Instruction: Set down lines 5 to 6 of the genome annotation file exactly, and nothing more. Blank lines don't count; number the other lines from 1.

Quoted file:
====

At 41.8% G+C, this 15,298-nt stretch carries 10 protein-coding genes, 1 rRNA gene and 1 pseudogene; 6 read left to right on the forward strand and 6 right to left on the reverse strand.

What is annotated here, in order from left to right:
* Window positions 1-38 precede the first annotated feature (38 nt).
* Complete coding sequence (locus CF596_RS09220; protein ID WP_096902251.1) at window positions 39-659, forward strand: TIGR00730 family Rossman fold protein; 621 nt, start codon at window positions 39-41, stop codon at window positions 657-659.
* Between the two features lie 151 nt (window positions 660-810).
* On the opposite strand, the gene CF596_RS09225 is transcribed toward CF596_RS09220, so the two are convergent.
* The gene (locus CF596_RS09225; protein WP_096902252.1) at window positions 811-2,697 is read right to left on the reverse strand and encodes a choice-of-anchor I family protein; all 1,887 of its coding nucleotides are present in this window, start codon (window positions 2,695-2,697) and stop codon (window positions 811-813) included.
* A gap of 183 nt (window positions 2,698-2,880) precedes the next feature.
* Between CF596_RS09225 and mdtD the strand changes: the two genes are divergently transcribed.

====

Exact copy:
* Between the two features lie 151 nt (window positions 660-810).
* On the opposite strand, the gene CF596_RS09225 is transcribed toward CF596_RS09220, so the two are convergent.